Realistic Tips To Help Minimise The Effects Of The Party Season

15/12/2015 5:13 PM AEDT | Updated 15/07/2016 12:51 PM AEST
Thomas Barwick via Getty Images
Smiling group of friends toasting at dinner party in restaurant

When it comes to the party season it can be really challenging to enjoy all the festive events and still take good care of your health.

Late nights and calorie-laden food are challenging enough, but add to that excessive amounts of alcohol and you come out the other side (usually in the New Year sometime) feeling less than fabulous.

"The good news is there are some key strategies you can follow that will help temper the ill effects of the silly season, whilst still enjoying yourself," Amie Skilton, nutritionist, naturopath and BioCeuticals educator told The Huffington Post Australia.

"Ultimately you need to make a conscious decision on how you’re going to manage your intake."

Some things to consider, said Skilton, are:

  • Look at your diary, plan ahead and be mindful of your weekly intake. How many social engagements do you have? Work out if and how much you can afford to drink health wise and plan accordingly. It is perfectly OK to go and have a good time without drinking alcohol every time.
  • Don't drink on an empty stomach -- for several, obvious reasons.
  • Aim for roughly one alcoholic drink per hour. If possible order one drink at a time -- it can be harder to keep track if the waiter is free pouring wine for example.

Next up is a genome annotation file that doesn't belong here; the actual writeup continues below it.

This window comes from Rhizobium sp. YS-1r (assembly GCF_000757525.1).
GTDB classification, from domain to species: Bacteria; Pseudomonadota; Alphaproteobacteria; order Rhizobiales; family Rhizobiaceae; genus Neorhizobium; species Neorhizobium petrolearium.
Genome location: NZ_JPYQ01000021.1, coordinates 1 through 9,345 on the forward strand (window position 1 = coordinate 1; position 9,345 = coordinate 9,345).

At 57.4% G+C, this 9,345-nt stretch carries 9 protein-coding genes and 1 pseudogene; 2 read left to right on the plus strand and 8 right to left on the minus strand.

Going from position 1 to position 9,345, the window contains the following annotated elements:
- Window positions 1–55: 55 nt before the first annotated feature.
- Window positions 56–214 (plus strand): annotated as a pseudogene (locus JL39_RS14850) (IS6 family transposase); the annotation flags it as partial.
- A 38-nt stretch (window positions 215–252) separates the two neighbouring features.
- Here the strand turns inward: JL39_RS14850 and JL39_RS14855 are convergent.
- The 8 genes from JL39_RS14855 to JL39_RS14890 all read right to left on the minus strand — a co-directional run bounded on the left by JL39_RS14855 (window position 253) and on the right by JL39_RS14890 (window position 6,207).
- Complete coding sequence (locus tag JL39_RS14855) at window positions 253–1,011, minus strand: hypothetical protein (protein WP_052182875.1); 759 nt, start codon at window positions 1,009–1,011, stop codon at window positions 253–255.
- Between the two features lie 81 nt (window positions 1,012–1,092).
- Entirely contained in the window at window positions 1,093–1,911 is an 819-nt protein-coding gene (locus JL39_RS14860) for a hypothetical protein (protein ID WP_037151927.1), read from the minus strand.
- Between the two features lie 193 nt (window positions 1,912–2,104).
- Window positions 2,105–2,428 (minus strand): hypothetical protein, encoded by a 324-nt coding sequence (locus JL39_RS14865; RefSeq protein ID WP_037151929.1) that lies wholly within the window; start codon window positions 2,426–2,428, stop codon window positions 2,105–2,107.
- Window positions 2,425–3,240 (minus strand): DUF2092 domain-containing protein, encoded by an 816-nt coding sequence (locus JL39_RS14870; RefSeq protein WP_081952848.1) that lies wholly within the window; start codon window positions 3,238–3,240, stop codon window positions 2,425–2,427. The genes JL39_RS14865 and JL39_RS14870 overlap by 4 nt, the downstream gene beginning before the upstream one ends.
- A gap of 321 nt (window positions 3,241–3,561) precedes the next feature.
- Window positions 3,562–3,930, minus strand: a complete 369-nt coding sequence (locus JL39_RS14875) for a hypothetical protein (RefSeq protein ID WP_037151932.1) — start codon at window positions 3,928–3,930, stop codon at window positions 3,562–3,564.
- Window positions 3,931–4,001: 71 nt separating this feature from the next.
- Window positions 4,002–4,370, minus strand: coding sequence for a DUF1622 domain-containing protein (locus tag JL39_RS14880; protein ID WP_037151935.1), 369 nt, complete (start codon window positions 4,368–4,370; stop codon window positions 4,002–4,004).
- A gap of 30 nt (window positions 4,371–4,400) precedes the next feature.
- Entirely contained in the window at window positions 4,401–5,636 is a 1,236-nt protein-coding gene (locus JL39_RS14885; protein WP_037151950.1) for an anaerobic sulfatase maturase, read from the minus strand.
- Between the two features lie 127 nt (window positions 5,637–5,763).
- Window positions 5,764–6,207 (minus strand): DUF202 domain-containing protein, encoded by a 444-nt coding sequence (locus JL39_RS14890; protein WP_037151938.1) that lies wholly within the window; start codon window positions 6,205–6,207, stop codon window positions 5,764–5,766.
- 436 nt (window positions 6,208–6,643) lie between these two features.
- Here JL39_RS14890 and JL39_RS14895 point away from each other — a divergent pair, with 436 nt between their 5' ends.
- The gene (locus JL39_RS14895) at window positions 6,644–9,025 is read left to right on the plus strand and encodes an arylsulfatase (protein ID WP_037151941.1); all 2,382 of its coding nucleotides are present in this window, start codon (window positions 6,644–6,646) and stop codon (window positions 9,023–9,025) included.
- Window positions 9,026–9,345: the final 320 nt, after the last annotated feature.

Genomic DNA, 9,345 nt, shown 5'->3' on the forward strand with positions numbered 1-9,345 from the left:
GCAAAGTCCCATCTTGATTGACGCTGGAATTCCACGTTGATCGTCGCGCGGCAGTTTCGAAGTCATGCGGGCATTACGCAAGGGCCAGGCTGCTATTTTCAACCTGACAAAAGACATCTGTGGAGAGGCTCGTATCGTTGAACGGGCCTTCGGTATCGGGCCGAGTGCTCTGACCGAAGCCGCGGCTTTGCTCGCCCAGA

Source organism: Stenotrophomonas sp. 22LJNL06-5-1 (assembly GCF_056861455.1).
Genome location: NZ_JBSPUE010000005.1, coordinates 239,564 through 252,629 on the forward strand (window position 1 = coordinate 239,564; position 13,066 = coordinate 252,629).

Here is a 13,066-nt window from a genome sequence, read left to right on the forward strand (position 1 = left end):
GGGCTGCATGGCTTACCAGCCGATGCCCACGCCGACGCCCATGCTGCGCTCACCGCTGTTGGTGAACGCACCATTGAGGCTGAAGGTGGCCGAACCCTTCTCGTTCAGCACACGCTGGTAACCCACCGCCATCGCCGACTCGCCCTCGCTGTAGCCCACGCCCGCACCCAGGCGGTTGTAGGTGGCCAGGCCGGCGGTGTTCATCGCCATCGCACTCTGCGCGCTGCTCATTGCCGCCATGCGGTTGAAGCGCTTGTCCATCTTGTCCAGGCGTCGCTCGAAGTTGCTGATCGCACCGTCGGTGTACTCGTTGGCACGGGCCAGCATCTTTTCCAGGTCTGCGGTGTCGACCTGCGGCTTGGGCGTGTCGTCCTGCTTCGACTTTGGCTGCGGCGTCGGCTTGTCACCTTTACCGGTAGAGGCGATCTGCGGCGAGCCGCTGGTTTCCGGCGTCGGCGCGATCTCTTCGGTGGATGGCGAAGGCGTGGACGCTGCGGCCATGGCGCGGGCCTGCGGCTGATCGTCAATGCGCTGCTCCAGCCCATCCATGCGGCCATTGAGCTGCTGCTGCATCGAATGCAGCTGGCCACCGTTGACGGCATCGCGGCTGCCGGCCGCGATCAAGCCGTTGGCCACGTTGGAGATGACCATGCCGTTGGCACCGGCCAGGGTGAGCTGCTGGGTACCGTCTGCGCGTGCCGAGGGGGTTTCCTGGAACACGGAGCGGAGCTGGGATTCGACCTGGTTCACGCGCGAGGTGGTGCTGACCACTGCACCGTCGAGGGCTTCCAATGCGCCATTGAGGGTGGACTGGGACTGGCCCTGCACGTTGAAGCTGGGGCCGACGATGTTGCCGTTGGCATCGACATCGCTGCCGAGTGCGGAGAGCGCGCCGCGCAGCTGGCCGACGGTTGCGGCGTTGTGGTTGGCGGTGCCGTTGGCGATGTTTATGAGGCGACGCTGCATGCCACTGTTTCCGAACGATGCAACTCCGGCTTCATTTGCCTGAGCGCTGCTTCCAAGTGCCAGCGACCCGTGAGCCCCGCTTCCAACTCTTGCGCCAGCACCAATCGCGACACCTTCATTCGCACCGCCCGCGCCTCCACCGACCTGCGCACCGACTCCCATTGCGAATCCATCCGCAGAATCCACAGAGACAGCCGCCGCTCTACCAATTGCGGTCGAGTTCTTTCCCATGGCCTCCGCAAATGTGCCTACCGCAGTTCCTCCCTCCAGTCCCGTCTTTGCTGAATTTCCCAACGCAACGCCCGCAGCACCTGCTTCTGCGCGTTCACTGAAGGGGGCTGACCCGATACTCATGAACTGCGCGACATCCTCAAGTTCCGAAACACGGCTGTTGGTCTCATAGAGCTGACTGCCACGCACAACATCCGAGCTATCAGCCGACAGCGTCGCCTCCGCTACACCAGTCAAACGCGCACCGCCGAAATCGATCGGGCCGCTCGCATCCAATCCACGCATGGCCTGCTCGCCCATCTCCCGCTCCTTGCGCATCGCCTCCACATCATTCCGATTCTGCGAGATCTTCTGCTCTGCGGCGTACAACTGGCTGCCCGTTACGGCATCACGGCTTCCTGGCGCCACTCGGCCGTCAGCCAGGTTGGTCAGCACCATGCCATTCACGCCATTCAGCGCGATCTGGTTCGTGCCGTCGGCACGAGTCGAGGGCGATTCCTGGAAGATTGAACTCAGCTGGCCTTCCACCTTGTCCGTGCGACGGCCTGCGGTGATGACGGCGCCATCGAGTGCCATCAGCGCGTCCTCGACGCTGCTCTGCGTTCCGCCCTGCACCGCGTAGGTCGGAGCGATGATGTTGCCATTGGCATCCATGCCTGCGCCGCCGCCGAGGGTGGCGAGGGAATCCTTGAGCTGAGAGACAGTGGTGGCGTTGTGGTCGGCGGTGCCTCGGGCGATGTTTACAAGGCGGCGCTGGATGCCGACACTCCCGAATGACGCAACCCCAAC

• Alternate each alcoholic drink with water to maintain hydration and space out your alcoholic drinks. This doesn’t have to be boring - sparkling water with a twist of lime or lemon is a great way to do this (in a short glass it will pass for a vodka, lime and soda).
  • Consider electrolyte replacements at the end of the night (make sure it contains magnesium) to help combat the dehydrating effects.
  • Increase your daily intake of antioxidant-rich fruit and vegetables, especially deeply pigmented produce and crucifiers vegetables -- the antioxidants will help buffer some of the free radical damage alcohol causes.

"Alcohol consumption not only depletes a number of nutrients but also causes free radical damage which depletes mitochondrial DNA in the liver, brain heart and skeletal muscles - feeling tired and foggy anyone?!"

If you are consuming alcohol regularly it is worth considering the following, advises Skilton.

Alcohol depletes many different nutrients, especially B vitamins -- a good quality multivitamin every day is a great place to start, and on days that alcohol is consumed -- take a second one at lunchtime. Vitamin B3 is especially important as it is required for Alcohol Dehydrogenase (ADH) and Aldehyde Dehydrogenase (ALDH) -- these are the primary enzymes involved in alcohol metabolism.

Alcohol metabolism also affects our zinc levels as ADH is a zinc-containing enzyme. Zinc administration may also improve the metabolism of alcohol.

Alcohol is really irritating to the gastrointestinal system and its sugar content may also have an impact on your gut flora. To support gastrointestinal health taking probiotics regularly is recommended.

The herb milk thistle has protective and regenerative effects on the liver. It is worth considering supplementation to buffer alcohol-induced liver damage. The herb is not only a powerful antioxidant but can reduce the level of inflammation in the liver as well.

Coenzyme Q10 is an energising antioxidant with numerous benefits that include protecting the brain from the full impact of alcohol-induced damage. It appears that the addition of quercetin helps it work even better.

Acetyl-l-carnitine has also been shown to provide a protective effect on the brain against alcohol-induced inflammation and degeneration.

More On This Topic